A new monument honoring Santa Monica residents who died in war could be installed at the local cemetery in time for the city's 75th Memorial Day observance.
City Councilman Bob Holbrook first proposed the idea while speaking at last year's event. "I think it would be a nice thing to do," Holbrook told Patch in August.
There are two proposed locations: at either the entrance or courtyard at the mausoleum at Woodlawn Cemetery, according to a recent report to the City Council. The cost estimate is between $7,500 and $15,000, and would require raising money from private donors.
In their report, Cultural Affairs Manager Jessica Cusick and Assistant Director of Public Works Susan Cline say the memorial should be "respectful and elegant."
They propose "traditional commemoration wall listing the names of those who have died with the potential to add more names as individuals are identified."
Holbrook said he was walking through the cemetery, jotting down the names of veterans identified on gravestones when he got the idea.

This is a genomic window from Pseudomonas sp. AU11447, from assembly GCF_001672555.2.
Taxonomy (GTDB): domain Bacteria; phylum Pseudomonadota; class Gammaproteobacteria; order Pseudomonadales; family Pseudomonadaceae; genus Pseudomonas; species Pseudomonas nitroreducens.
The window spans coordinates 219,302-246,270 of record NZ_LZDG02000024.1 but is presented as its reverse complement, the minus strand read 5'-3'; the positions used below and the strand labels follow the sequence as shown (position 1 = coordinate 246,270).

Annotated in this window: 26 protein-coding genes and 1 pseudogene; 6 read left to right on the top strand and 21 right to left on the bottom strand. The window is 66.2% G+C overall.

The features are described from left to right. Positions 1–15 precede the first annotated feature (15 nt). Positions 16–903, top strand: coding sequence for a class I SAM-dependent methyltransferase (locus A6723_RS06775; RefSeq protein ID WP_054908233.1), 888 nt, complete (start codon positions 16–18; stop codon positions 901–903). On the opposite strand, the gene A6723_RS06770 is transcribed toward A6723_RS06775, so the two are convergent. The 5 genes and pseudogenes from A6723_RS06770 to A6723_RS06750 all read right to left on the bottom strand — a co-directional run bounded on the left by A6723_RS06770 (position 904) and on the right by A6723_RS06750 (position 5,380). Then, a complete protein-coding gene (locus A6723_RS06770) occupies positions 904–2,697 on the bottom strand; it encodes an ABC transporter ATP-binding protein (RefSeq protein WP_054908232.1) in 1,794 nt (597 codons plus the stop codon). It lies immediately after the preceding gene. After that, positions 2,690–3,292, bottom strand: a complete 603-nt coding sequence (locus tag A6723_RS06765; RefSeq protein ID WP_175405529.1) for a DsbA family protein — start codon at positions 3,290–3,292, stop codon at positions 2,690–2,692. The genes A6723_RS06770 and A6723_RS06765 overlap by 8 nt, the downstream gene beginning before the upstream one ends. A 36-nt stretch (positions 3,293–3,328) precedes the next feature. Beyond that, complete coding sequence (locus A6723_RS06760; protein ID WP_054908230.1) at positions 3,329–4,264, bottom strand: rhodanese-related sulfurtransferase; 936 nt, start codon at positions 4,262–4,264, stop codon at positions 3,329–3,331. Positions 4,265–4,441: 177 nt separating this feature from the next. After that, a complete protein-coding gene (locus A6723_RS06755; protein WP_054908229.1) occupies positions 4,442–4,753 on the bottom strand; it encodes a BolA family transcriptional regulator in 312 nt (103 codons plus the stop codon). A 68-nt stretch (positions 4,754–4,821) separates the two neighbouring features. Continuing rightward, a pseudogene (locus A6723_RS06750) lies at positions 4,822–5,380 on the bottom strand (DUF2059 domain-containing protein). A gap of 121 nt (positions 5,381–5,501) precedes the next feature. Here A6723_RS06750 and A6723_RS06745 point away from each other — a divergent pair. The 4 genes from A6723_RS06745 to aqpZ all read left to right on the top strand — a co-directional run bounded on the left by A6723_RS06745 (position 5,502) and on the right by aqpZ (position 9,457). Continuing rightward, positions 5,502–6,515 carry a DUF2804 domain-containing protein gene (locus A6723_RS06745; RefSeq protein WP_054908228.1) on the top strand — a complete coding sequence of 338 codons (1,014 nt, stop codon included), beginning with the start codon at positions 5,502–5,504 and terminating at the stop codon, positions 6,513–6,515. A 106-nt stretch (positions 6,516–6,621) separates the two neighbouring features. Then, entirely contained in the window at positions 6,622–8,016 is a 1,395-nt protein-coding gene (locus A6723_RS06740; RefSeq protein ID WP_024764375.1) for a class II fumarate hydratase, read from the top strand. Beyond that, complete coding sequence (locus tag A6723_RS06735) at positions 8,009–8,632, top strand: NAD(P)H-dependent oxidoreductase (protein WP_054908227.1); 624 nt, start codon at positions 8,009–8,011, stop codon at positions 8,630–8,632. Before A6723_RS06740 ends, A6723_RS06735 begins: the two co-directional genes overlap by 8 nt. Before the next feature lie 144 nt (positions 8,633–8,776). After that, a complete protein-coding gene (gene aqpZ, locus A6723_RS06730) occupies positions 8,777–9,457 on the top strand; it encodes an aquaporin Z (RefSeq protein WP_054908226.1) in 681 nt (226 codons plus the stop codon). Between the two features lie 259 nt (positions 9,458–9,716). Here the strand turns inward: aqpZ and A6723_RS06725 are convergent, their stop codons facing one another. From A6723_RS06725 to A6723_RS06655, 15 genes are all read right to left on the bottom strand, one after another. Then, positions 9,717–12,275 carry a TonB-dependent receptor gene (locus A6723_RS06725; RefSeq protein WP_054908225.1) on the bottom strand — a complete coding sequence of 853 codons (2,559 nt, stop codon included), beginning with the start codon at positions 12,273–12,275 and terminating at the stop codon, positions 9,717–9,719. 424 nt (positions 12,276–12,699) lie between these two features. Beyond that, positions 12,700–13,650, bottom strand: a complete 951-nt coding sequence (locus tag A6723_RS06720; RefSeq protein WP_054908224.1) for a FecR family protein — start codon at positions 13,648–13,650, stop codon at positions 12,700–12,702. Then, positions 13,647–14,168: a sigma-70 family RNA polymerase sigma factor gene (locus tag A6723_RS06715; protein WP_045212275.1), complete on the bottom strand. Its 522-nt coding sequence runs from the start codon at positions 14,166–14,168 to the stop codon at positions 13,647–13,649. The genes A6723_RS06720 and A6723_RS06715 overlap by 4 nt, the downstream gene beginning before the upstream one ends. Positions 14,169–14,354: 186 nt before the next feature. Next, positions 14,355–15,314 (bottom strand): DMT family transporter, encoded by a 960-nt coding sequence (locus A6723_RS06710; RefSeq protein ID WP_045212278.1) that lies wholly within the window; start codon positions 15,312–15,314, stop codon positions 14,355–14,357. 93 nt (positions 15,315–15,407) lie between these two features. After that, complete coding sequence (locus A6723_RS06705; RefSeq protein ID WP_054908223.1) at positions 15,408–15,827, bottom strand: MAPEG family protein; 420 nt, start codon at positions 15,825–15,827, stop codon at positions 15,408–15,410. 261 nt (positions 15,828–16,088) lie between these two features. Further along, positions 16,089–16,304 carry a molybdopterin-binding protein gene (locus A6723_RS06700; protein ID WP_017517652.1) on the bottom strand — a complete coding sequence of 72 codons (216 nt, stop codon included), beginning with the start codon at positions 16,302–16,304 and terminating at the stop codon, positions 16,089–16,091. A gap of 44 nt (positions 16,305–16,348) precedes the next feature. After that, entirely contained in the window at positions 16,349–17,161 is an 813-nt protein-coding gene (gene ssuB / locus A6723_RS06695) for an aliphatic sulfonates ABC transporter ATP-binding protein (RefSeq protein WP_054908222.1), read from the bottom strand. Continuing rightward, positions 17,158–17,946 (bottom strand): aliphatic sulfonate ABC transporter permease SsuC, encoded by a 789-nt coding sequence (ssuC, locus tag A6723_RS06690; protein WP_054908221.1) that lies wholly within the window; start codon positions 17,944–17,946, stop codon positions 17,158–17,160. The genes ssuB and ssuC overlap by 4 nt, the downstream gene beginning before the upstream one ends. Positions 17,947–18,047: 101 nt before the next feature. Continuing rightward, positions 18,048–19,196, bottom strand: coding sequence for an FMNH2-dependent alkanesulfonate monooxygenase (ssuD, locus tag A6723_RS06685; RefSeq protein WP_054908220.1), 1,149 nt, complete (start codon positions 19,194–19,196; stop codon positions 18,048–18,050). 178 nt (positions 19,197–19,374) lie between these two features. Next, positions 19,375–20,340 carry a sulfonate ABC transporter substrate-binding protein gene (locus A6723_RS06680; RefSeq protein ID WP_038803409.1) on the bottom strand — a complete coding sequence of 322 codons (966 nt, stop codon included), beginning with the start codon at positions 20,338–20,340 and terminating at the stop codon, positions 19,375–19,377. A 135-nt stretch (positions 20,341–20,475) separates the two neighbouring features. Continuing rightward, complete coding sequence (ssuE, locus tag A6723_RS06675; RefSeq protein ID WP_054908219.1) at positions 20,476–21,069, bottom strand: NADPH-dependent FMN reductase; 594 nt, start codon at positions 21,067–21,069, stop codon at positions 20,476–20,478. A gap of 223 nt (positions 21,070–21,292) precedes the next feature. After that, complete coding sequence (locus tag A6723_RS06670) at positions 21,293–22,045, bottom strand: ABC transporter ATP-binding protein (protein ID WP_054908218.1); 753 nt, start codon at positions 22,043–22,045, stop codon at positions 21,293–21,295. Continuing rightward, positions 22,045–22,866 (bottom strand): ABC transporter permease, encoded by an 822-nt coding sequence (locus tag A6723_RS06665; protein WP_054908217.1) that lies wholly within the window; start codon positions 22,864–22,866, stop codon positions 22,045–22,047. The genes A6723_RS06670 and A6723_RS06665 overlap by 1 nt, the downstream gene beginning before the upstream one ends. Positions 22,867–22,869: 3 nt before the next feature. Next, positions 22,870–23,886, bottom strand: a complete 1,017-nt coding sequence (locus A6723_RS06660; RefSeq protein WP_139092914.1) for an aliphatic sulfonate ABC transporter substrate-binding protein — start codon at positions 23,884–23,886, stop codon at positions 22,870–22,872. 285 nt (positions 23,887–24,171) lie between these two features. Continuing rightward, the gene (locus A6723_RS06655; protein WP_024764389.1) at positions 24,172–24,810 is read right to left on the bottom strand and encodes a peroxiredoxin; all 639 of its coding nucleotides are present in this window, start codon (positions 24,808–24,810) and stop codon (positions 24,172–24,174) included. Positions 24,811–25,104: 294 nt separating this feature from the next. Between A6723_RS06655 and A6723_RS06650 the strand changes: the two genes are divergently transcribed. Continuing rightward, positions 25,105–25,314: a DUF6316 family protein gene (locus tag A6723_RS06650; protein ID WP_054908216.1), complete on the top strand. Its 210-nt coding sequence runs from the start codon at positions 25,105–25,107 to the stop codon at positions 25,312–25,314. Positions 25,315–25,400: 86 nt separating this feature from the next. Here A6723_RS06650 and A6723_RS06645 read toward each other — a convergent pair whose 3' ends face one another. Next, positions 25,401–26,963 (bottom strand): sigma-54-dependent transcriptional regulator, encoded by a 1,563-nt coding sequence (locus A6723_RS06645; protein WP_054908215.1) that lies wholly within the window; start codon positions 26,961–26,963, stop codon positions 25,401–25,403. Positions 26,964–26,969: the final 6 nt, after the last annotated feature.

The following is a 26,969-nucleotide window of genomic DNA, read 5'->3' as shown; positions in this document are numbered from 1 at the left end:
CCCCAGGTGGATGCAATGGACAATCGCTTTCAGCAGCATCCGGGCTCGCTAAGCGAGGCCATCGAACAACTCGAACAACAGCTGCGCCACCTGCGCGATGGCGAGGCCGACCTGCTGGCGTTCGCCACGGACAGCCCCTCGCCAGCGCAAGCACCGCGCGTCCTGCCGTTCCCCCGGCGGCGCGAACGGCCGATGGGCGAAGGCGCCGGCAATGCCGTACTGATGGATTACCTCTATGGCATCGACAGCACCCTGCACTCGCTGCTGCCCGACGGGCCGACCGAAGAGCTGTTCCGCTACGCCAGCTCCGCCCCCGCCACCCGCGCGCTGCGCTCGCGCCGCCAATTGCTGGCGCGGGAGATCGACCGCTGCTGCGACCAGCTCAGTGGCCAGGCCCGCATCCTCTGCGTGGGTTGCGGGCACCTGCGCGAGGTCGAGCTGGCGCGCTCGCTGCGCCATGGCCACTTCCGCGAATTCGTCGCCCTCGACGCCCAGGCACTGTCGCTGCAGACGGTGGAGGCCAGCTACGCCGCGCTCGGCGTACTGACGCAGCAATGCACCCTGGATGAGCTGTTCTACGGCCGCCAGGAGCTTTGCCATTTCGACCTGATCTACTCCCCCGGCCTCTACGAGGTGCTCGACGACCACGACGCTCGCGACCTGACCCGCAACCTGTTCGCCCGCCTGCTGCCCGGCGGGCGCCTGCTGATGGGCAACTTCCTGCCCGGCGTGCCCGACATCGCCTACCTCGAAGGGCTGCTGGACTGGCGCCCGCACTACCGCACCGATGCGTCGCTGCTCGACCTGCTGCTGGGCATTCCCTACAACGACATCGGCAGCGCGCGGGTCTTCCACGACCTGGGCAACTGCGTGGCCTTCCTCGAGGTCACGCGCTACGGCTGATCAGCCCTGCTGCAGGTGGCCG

"I realized there are probably many other Santa Monicans who weren’t buried in Woodlawn," Holbrook said.
It turns out there are at least 97 residents who died fighting in wars since the city's incorporation on Dec. 9, 1886, most of them in World War II, according to the city.
An intern working at City Hall over the summer scoured databases to track down the names. She "went at this like a bull dog," Holbrook said.
Cusick and Cline said the would reach out to veterans groups while designing the memorial and bring the concepts to the City Council for approval.